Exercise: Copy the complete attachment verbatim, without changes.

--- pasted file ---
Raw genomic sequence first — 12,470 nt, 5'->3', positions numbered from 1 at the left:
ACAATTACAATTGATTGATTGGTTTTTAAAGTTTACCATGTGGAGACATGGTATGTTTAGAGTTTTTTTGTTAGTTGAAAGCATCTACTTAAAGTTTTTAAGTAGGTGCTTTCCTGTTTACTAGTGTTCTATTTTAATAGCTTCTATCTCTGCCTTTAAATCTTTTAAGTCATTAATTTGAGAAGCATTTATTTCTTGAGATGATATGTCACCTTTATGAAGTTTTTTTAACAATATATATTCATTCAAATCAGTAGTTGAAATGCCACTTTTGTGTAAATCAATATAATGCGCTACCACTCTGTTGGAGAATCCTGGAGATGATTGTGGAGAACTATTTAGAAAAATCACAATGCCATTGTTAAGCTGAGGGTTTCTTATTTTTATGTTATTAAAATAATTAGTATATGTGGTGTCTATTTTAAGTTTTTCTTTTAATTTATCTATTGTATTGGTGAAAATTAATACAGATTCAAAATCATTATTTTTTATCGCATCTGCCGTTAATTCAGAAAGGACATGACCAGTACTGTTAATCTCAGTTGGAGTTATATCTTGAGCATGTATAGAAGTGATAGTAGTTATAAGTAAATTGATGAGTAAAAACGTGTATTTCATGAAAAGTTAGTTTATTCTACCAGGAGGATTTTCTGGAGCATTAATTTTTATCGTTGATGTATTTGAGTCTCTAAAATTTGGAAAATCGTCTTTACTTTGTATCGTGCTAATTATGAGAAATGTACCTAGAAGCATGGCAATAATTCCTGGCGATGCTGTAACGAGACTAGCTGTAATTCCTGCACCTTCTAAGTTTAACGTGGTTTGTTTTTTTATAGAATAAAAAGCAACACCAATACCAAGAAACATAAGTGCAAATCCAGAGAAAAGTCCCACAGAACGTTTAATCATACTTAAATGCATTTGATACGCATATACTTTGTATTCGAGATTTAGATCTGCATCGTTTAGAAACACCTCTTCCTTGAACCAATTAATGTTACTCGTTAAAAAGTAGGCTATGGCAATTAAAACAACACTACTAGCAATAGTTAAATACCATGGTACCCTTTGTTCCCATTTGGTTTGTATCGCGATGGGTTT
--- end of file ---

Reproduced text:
Raw genomic sequence first — 12,470 nt, 5'->3', positions numbered from 1 at the left:
ACAATTACAATTGATTGATTGGTTTTTAAAGTTTACCATGTGGAGACATGGTATGTTTAGAGTTTTTTTGTTAGTTGAAAGCATCTACTTAAAGTTTTTAAGTAGGTGCTTTCCTGTTTACTAGTGTTCTATTTTAATAGCTTCTATCTCTGCCTTTAAATCTTTTAAGTCATTAATTTGAGAAGCATTTATTTCTTGAGATGATATGTCACCTTTATGAAGTTTTTTTAACAATATATATTCATTCAAATCAGTAGTTGAAATGCCACTTTTGTGTAAATCAATATAATGCGCTACCACTCTGTTGGAGAATCCTGGAGATGATTGTGGAGAACTATTTAGAAAAATCACAATGCCATTGTTAAGCTGAGGGTTTCTTATTTTTATGTTATTAAAATAATTAGTATATGTGGTGTCTATTTTAAGTTTTTCTTTTAATTTATCTATTGTATTGGTGAAAATTAATACAGATTCAAAATCATTATTTTTTATCGCATCTGCCGTTAATTCAGAAAGGACATGACCAGTACTGTTAATCTCAGTTGGAGTTATATCTTGAGCATGTATAGAAGTGATAGTAGTTATAAGTAAATTGATGAGTAAAAACGTGTATTTCATGAAAAGTTAGTTTATTCTACCAGGAGGATTTTCTGGAGCATTAATTTTTATCGTTGATGTATTTGAGTCTCTAAAATTTGGAAAATCGTCTTTACTTTGTATCGTGCTAATTATGAGAAATGTACCTAGAAGCATGGCAATAATTCCTGGCGATGCTGTAACGAGACTAGCTGTAATTCCTGCACCTTCTAAGTTTAACGTGGTTTGTTTTTTTATAGAATAAAAAGCAACACCAATACCAAGAAACATAAGTGCAAATCCAGAGAAAAGTCCCACAGAACGTTTAATCATACTTAAATGCATTTGATACGCATATACTTTGTATTCGAGATTTAGATCTGCATCGTTTAGAAACACCTCTTCCTTGAACCAATTAATGTTACTCGTTAAAAAGTAGGCTATGGCAATTAAAACAACACTACTAGCAATAGTTAAATACCATGGTACCCTTTGTTCCCATTTGGTTTGTATCGCGATGGGTTT